Carbon dioxide concentrations in Ballynamintra Cave, S. Ireland, generally increase with distance from the entrance, but this trend is non-linear because physical constrictions and slope changes compartmentalize the cave into zones with distinct PCO2 signatures. In this cave, CO2 originates from the soil and enters the cave by degassing from dripwater and by seeping through fractures, and is then transported throughout the cave by advection. Elevated concentrations in roof fissures, joints, and adjacent to walls suggest that these locations shelter CO2 gas from advection and permit local accumulation. CO2 enrichment was noted over a sediment accumulation, suggesting that microbial oxidation of organic compounds in the sediment provided an additional CO2 source distinct from the soil zone above the cave. Advection driven by external barometric pressure variations caused ventilation, which is the principal CO2 sink. The data presented here underscore the need for high resolution data to adequately characterize cave air PCO2 variability.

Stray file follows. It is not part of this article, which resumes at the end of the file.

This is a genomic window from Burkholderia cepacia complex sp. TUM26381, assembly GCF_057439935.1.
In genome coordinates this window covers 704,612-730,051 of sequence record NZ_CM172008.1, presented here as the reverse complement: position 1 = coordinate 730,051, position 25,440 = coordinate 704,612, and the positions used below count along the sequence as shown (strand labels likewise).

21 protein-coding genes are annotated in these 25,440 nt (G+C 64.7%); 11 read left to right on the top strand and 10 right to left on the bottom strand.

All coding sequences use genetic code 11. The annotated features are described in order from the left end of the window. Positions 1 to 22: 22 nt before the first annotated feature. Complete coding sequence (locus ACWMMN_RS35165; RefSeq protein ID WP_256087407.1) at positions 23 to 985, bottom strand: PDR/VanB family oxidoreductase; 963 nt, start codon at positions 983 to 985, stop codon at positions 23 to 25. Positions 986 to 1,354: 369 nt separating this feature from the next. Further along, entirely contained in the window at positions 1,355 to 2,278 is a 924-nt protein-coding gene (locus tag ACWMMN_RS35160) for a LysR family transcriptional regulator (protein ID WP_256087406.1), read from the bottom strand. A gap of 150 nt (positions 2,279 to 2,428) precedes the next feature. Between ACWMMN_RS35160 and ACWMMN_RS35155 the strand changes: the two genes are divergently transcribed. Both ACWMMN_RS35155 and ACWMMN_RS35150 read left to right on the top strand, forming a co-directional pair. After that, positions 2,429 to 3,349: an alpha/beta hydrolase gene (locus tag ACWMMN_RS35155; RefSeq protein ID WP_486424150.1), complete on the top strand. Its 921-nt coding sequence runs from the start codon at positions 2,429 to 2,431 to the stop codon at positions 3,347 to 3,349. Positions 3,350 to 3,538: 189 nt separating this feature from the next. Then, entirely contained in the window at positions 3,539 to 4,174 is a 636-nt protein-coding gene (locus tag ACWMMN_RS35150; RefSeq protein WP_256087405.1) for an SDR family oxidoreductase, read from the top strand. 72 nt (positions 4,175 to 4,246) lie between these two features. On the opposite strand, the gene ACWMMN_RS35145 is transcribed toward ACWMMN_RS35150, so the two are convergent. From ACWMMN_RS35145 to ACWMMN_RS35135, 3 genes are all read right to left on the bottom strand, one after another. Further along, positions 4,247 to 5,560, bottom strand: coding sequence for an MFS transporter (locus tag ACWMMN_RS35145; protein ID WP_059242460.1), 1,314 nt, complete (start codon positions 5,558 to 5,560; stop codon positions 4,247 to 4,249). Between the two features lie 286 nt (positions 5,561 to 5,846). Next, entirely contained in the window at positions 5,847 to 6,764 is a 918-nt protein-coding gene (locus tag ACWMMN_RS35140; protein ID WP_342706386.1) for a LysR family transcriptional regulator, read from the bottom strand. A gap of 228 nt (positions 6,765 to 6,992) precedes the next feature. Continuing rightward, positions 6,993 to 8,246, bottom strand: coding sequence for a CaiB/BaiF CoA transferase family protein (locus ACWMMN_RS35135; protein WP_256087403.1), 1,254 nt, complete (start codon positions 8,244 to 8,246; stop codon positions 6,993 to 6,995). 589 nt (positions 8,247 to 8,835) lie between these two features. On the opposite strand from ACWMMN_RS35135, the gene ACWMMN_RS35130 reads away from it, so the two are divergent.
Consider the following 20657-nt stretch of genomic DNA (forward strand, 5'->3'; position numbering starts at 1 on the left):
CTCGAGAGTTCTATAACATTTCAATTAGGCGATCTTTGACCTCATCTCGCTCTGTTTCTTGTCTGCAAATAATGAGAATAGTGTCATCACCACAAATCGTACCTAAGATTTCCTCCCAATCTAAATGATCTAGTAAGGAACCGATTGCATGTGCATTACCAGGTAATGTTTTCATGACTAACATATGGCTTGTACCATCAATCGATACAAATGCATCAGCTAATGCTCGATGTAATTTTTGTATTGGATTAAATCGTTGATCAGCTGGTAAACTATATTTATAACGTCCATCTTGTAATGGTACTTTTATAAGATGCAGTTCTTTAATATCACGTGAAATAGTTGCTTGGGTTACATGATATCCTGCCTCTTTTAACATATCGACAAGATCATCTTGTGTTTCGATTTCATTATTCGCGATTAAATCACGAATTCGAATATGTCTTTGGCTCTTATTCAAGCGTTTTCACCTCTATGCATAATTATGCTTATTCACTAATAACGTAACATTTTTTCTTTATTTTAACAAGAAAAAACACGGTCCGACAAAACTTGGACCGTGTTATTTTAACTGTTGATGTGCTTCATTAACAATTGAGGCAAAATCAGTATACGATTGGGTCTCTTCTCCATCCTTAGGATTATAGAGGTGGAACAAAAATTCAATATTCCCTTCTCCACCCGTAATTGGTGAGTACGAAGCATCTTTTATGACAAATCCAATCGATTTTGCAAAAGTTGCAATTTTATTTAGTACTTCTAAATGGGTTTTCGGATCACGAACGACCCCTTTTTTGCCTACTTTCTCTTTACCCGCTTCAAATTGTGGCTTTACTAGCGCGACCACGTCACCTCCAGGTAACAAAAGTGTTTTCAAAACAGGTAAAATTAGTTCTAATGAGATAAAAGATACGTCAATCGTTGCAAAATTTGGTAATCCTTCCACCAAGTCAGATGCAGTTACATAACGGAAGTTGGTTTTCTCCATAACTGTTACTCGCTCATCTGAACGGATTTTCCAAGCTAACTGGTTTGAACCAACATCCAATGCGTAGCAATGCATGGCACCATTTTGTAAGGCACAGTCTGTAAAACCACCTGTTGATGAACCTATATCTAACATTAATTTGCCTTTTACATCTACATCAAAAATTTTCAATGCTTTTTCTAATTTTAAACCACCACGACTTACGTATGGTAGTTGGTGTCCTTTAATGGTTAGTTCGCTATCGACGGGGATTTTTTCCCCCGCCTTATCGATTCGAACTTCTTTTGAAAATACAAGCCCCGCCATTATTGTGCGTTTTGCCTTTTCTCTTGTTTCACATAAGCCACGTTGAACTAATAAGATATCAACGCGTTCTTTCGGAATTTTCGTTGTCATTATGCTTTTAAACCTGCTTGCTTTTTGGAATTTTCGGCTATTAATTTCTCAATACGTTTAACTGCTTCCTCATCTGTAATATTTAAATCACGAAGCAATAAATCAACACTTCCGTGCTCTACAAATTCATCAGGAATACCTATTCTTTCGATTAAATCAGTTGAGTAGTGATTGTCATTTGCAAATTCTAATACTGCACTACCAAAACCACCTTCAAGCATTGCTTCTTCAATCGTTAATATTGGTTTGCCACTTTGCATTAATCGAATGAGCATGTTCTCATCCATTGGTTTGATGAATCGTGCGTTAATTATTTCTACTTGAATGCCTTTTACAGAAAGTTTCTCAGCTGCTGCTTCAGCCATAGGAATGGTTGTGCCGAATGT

|Journal||Journal of Cave and Karst Studies|
|Publication status||Published - 2006|
Baldini, J. U. L., M. Baldini, L., McDermott, F., & Clipson, N. (2006). Carbon dioxide sources, sinks, and spatial variability in shallow temperate zone caves: evidence from Ballynamintra Cave, Ireland. Journal of Cave and Karst Studies, 68(1), 4-11.